Tim Clark's blog

Just Published - Basic Guidelines for Accesssible Data Citations

We are excited that our paper, Achieving Human and Machine Accessibility of Cited Data in Scholarly Publications, has just been published and we are honored that it is ARTICLE #1 in the newly-launched open-access journal PeerJ Computer Science. 


This article was the joint work of the multi-institution IDMETA team, led by Joan Starr (California Digital Library) as part of the Force11 Data Citation Implementation Group.  It outlines a detailed set of guidelines for implementing data citations that are accessible both to humans via Web browsers, and to computers and software via Web services.

It contains specific technical recommendations on how to implement the Joint Declaration of Data Citation Principles, including how archived data should be cited, archived, and  identified; how identifiers should resolve; which identifier schemes are recommended; which kinds of web services provide best accessibility; and how landing pages should be organized to provide maximal human and machine accessibility of the cited data.

Together with the new NISO JATS revisions to support direct data citation - a complementary effort led by Jo McEntyre (European Bioinformatics Institute) - this article provides robust working technical guidelines that publishers and archivists can follow to implement the JDDCP.  As we note in the article:

"The recommendations outlined here were developed as part of a community process by participants representing a wide variety of scholarly organizations, hosted by the FORCE11 Data Citation Implementation Group (DCIG) (https://www.force11.org/datacitationimplementation). This work was conducted over a period of approximately one year beginning in early 2014 as a follow-on activity to the completed JDDCP.

I would like to specifically mention what a great experience working with the PeerJ CS reviewers and production team was.  Total time from submission to first review was two weeks. Harry Hocheiser the Academic Editor for this article, and Jackie Thai, Head of Publishing Operations, were outstanding to work with.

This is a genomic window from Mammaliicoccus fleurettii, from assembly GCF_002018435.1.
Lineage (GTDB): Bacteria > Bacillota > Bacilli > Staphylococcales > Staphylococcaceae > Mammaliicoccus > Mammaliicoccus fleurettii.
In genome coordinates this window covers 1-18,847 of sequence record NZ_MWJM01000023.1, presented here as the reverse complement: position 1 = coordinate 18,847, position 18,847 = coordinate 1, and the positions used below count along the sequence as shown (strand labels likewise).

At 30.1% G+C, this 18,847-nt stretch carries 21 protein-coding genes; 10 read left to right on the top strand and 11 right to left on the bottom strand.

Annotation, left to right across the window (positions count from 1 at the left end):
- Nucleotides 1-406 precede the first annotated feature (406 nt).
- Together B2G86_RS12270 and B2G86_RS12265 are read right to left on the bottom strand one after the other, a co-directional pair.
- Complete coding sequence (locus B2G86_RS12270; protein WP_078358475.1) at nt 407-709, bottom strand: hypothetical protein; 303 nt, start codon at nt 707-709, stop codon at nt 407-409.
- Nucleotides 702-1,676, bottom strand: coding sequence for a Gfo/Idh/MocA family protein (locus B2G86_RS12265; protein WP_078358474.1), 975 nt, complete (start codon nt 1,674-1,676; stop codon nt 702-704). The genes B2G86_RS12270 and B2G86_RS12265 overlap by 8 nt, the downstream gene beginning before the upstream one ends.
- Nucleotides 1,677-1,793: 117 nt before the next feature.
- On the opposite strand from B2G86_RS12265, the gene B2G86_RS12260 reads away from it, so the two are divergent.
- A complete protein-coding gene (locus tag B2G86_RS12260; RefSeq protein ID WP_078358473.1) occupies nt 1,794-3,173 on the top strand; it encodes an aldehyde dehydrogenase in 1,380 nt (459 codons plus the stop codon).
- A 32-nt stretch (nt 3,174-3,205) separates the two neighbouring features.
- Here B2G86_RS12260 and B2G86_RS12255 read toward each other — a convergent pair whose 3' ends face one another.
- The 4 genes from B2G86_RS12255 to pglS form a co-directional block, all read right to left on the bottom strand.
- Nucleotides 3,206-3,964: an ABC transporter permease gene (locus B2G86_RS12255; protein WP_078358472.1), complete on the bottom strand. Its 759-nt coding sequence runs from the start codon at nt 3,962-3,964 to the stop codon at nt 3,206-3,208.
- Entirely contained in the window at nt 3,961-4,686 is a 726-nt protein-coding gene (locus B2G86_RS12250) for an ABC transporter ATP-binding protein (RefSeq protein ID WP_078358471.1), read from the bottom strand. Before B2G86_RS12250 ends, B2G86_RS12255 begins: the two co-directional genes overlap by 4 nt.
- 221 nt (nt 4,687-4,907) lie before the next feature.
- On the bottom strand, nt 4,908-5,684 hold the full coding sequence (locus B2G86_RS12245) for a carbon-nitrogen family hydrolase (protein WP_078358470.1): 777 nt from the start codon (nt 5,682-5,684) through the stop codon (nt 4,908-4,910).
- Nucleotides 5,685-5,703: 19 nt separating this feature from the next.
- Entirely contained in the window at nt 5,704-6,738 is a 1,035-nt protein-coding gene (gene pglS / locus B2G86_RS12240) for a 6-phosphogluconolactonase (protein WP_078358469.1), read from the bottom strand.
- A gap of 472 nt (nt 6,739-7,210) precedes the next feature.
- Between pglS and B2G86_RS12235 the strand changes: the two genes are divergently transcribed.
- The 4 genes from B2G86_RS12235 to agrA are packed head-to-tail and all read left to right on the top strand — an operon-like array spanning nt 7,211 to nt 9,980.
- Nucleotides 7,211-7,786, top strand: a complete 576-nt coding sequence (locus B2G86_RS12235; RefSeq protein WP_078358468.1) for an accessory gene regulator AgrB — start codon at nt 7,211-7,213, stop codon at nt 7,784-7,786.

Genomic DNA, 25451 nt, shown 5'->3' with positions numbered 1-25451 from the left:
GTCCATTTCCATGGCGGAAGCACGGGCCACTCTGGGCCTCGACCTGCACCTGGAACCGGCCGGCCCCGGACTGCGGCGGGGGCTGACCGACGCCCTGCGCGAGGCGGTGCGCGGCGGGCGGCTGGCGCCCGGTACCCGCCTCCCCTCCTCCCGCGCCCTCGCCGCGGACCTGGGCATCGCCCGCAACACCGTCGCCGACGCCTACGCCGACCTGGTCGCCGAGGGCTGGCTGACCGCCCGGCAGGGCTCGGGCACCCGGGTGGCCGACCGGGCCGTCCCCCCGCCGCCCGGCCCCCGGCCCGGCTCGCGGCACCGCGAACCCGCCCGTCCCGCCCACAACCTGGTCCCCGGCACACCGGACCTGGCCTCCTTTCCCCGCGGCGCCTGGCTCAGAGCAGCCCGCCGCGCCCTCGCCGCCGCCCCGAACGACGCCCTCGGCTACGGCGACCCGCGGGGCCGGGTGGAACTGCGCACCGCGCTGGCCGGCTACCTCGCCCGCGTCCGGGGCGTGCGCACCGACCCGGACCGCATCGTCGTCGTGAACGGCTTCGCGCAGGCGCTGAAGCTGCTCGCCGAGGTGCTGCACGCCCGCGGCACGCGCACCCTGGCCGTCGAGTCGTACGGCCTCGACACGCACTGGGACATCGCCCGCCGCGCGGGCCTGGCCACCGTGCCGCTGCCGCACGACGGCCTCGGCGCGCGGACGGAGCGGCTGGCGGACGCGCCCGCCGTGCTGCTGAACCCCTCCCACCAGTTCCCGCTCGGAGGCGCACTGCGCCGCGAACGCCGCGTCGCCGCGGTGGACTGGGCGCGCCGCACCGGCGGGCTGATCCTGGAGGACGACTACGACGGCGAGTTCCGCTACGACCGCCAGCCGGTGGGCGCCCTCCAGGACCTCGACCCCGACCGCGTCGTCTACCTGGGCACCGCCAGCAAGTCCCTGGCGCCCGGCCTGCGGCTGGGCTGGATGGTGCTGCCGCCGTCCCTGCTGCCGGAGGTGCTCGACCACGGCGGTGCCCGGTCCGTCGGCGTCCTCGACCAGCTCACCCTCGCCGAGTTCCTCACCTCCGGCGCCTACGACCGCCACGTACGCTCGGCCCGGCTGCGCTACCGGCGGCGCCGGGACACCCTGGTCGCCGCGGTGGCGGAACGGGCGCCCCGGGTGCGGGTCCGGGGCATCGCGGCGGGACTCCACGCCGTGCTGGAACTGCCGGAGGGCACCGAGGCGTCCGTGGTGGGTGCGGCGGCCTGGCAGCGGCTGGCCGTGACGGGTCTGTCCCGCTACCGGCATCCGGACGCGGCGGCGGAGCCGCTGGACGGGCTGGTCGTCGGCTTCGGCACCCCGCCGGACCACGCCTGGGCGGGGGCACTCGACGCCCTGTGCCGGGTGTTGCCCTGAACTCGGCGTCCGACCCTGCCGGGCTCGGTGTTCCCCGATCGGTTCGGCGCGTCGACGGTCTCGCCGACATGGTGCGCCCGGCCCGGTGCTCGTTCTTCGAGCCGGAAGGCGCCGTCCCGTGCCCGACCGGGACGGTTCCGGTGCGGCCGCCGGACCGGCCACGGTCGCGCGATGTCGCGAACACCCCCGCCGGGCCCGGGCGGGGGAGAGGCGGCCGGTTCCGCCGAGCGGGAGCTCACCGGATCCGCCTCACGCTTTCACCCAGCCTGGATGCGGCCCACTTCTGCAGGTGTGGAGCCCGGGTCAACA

We hope that this article along with the new NISO JATS revision will help accelerate the wide adoption of data citation in  scholarly literature, to better enable open transparency for validation, reuse and extension of results. 

Transparency, validation, reuse & extension imply robustness of results.  Robust findings are reproducible.

Tim Clark

Harvard Medical School & Massachusetts General Hospital

Tim Clark

FORCE11 Member since October 26, 2011
  • Organization/Institution: University of Virginia
  • ORCID ID: 0000-0003-4060-7360
  • Skype: skypetimc


Tim Clark, Ph.D., is a researcher in biomedical informatics and computer science.  He is Associate Professor of Public Health Sciences and of Neurology at the University of Virginia School of Medicine, and Associate Research Director for Neuroinformatics at the UVA Data Science Institute.  Dr. Clark is an Editorial Board member of the journals Briefings in Bioinformatics,  Data Science, and Frontiers in Research Metrics and Analytics; and an Advisory Board member for F1000 Research. 

Before coming to UVA, Tim spent 14 years at the Massachusetts General Hospital and Harvard Medical School, where he was Assistant Professor of Neurology and co-led the Data and Statistics Core at the Massachusetts Alzheimer Disease Research Center. Before that Tim was Vice President of Informatics at Millennium Pharmaceuticals, where his team built one of the first integrated bio- and chemi-informatics software platforms in the pharmaceutical industry. He began his career in life science informatics at the NCBI/NIH, where he led the database development team for NCBI GenBank. Dr. Clark’s academic training is in Computer Science.  He earned his M.S. at Johns Hopkins University; and his Ph.D. at the University of Manchester (UK) where his dissertation was supervised by Professor Carole Goble.